[Practice makes perfect. The favourable effect of experience on the outcome of care]

Ned Tijdschr Geneeskd. 2004 Jul 3;148(27):1327-9.
[Article in Dutch]


The number of times that a certain procedure is performed in a hospital per year affects the outcome following this procedure. Such an effect on postoperative mortality has clearly been shown for many procedures in different countries. It is most outspoken for high-risk gastrointestinal surgery, e.g. pancreatectomy and oesophagectomy, and to a lesser degree for surgery for abdominal aneurysms. The experience of the surgical team, which includes surgeons, anaesthetists, nurses and paramedical staff, is responsible for one half of the beneficial effect and the surgeon for the other half. The percentage varies for different procedures, but teamwork and the hospital are important factors in all high-risk procedures. Pancreatectomies, oesophagectomies and high-risk vascular surgery should be concentrated in dedicated centres with a sufficient volume to obtain a good outcome of surgical care.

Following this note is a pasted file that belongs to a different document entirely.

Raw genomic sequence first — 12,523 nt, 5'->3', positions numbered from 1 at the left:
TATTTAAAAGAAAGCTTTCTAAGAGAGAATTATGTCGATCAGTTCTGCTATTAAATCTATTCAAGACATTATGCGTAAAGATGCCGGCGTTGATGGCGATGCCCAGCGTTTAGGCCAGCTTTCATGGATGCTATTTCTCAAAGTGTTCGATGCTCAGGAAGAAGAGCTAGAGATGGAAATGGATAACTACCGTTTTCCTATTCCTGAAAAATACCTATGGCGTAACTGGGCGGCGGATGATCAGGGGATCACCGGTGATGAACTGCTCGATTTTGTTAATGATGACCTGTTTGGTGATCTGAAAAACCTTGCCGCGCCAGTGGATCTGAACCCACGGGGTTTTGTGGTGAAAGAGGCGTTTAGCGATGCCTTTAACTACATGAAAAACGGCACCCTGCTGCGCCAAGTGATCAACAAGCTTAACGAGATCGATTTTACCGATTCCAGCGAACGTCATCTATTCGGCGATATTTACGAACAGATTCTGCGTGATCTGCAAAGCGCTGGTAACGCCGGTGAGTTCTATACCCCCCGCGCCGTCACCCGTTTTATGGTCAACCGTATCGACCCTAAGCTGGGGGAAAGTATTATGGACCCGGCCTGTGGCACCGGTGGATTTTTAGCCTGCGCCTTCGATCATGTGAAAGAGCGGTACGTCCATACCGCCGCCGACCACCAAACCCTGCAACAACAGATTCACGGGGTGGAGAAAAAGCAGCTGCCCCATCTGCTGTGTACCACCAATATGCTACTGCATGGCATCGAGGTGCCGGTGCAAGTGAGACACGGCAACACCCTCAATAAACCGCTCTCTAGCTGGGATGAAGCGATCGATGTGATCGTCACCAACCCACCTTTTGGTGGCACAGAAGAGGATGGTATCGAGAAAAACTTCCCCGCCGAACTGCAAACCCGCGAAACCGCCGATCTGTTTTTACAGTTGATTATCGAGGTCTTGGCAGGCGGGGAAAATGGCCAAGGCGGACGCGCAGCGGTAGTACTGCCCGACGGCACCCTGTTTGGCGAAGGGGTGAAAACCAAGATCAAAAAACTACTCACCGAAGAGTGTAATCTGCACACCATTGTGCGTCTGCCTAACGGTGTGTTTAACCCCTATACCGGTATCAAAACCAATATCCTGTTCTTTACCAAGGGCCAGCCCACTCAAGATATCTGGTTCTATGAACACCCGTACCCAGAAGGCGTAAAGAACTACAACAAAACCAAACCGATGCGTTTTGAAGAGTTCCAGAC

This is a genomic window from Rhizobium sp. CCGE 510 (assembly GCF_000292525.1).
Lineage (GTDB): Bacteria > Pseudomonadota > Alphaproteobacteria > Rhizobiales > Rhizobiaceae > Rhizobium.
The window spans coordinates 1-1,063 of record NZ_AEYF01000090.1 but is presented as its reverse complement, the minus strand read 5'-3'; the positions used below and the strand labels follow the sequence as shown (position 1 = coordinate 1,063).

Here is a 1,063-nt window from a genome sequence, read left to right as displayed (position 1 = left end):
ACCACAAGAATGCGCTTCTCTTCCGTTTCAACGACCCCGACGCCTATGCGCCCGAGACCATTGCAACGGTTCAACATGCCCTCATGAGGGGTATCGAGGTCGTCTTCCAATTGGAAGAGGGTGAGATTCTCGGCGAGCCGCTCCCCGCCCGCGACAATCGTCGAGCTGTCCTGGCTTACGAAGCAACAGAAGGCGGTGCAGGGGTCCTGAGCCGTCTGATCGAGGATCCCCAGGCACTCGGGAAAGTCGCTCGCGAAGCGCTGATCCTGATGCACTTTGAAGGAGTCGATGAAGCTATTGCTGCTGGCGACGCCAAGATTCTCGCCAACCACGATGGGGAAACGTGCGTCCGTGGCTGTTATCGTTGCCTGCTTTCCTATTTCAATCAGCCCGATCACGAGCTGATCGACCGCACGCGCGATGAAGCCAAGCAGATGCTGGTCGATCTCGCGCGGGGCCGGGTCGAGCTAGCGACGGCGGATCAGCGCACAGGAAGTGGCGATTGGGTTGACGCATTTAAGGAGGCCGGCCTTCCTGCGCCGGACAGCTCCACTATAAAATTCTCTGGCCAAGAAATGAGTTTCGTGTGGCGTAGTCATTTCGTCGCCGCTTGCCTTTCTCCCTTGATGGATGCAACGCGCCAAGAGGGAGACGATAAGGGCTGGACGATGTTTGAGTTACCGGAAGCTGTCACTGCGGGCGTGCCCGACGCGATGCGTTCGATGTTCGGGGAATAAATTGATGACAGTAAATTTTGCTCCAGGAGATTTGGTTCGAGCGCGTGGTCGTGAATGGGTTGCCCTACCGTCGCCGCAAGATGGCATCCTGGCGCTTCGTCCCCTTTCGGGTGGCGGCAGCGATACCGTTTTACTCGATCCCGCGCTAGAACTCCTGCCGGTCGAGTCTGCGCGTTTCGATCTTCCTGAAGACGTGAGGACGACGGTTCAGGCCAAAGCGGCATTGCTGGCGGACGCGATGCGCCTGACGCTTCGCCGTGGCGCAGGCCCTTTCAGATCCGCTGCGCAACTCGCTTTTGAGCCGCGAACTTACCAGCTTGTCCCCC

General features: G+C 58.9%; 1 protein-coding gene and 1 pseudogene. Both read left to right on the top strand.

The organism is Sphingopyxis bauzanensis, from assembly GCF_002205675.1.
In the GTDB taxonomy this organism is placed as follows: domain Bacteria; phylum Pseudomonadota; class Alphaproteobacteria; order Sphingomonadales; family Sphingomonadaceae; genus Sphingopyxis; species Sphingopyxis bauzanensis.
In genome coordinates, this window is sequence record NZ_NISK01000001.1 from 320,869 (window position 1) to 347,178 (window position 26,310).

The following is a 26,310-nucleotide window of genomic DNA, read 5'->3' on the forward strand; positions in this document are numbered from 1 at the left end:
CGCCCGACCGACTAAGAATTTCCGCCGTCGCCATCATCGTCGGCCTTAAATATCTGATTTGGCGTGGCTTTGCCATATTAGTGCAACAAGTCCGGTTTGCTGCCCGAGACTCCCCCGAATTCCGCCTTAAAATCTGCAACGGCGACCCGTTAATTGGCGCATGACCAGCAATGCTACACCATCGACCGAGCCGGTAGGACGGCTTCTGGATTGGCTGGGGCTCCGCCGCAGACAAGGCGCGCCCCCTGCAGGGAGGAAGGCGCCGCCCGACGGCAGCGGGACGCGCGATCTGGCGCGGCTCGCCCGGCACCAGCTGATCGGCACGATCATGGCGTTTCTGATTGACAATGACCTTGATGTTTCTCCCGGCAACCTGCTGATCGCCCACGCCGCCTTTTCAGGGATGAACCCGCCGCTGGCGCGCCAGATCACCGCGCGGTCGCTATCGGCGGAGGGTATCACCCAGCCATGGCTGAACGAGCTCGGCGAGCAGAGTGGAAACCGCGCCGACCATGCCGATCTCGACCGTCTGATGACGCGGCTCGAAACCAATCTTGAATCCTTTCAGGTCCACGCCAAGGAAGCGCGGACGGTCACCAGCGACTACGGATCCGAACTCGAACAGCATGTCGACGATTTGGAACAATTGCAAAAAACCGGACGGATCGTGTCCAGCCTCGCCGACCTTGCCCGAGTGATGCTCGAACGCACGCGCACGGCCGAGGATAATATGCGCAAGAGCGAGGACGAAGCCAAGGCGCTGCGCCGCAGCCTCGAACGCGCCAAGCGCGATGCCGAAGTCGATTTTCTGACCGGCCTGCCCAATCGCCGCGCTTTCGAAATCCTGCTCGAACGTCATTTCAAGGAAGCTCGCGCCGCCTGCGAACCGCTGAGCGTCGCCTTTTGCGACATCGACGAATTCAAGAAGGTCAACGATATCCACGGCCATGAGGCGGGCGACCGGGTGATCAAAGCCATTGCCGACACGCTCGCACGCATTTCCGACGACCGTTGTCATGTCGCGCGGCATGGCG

MeSH terms

  • Aortic Aneurysm, Abdominal / surgery
  • Clinical Competence*
  • Esophagectomy
  • Hospital Mortality
  • Humans
  • Netherlands
  • Outcome Assessment, Health Care*
  • Pancreatectomy
  • Patient Care Team
  • Specialties, Surgical*
  • Treatment Outcome